LONDON -- This week, the blue-chip buying retail clients of stockbroker TD Direct Investing once again had their eyes firmly on solid high-yielding blue chips on sale at tempting prices.
And first up is a share that seemingly has "bargain" written all over it: BG Group (LSE: BG.L ) , which was the broker's private clients' single-most popular "buy" between the market's opening on Monday and today at noon. How come? After a lackluster year, it seems that the market was spooked by third-quarter results that spoke of production growth cut to 3% for 2012, with no growth forecast at all for 2013.
The shares promptly plunged 17%, and remain 17% down over the week, as I write. That said, BG isn't a share for income investors -- its forecast yield is just 1.3%, on a market-average forecast price-to-earnings ratio of 11 -- but it does offer a cheap entry point into a business still regarded as growth stock.
Next up: Vodafone (LSE: VOD.L ) , a blue chip that very much is a share for the income investor, offering an eye-popping forecast yield that, at 7.5%, is more usually associated with battered insurers rather than a stock that -- last time I looked -- was the second-largest stock in the FTSE 100, with a market capitalization of 83 billion pounds.
Granted, a chunk of that yield is the "special" dividend from United States telco Verizon, but even without that, forecasts of a full‑year ordinary dividend of 9.6 pence place the share on a very creditable forecast yield of 5.6%.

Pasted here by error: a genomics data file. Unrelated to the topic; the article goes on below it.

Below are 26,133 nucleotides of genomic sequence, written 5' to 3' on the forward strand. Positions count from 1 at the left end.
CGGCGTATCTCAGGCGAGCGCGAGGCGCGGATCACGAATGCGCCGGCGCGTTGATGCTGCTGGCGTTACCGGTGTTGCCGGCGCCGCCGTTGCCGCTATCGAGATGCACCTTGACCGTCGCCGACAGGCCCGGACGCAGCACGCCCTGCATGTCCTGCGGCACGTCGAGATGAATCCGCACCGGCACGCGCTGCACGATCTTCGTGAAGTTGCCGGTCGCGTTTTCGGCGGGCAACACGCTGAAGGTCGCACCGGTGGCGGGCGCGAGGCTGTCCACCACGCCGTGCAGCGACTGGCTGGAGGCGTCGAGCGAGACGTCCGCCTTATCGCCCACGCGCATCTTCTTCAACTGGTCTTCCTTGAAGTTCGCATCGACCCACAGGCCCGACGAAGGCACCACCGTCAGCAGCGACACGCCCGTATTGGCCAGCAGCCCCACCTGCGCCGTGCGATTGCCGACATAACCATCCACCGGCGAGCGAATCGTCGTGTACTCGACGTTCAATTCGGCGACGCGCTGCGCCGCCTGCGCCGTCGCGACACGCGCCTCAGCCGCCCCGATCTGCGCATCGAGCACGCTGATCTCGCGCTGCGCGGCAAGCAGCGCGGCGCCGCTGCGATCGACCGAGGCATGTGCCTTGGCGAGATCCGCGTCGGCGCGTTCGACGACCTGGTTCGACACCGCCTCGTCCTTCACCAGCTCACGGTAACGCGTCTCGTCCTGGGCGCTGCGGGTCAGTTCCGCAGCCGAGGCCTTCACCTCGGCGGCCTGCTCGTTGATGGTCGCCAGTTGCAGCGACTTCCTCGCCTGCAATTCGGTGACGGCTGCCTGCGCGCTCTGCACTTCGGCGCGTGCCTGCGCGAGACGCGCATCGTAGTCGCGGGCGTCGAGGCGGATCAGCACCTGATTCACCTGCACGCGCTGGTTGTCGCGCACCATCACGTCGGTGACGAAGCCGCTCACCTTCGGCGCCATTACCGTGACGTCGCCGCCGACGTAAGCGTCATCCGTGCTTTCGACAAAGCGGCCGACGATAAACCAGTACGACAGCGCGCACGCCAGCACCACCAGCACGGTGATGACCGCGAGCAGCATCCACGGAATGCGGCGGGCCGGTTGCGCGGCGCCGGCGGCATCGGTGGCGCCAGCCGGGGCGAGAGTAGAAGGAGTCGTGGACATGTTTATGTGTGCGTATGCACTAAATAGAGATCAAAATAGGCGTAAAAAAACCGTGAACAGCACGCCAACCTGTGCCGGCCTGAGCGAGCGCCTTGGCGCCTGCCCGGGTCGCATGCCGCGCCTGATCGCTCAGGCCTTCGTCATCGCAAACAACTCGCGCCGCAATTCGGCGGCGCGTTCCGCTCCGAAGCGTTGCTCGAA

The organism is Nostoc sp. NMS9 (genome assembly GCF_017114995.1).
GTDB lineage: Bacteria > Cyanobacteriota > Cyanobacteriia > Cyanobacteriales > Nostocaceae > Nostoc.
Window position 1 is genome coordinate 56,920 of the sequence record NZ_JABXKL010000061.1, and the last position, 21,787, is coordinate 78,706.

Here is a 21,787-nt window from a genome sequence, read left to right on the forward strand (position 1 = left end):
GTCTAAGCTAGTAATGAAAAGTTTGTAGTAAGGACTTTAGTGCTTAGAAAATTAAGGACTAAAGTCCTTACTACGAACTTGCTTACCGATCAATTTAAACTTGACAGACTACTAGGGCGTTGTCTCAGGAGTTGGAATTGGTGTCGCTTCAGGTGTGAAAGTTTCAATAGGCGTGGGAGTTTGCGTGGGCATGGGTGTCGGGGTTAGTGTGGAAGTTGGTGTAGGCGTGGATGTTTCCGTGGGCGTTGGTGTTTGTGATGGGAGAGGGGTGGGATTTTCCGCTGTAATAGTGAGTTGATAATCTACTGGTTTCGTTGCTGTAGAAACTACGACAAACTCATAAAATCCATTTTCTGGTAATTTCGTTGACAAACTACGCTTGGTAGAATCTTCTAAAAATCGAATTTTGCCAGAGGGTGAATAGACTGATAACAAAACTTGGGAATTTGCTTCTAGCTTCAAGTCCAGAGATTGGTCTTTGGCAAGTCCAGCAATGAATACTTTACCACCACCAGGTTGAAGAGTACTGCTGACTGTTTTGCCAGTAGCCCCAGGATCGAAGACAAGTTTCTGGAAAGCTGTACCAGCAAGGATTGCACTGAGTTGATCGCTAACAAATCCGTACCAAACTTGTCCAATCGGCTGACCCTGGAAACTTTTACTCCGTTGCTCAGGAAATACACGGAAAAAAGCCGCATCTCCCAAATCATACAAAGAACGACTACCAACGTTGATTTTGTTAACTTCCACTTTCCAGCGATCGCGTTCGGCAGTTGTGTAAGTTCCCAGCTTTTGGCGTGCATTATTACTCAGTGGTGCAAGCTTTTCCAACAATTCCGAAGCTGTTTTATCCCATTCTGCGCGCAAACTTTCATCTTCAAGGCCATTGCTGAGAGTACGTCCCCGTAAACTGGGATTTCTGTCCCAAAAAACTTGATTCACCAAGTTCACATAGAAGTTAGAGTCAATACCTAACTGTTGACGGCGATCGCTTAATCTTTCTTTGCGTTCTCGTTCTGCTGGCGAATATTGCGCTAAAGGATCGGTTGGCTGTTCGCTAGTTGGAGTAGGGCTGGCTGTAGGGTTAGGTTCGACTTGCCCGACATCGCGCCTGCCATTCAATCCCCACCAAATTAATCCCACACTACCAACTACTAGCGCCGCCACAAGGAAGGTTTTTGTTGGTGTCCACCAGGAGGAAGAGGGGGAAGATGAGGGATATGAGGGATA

No wonder, then, that the share comprised the third-most popular pick by TD Direct Investing's private clients between the market's opening on Monday and today at noon.
Thirdly, GlaxoSmithKline (LSE: GSK.L ) , which -- like fellow pharma AstraZeneca -- is a business battered by worries over patent expires and the consequent abrupt end to juicy patent-protected revenues. And Glaxo, as it happens, comprised the fourth-most popular pick by TD Direct Investing's private clients between the market's opening on Monday and today at noon.
Announcing a 6% increase in its quarterly dividend this week, Glaxo has certainly seen an element of off-patent damage to sales. But management remain confident of the strength of the product pipeline, and -- 3% down on the week -- Glaxo's price today of 1,362 pence seemingly offers an attractive entry point into a business that is still very much a global major, with strengths in prescription drugs as well as consumer healthcare brands. And on a forecast yield of 5.6% and a forecast P/E of 11, it's not difficult to see the attraction.
Finally, what did super-investors Neil Woodford and Warren Buffett buy this week? We can't tell you that, but we can tell you the names of the shares that they've been buying in the recent past -- and why they've been buying them.
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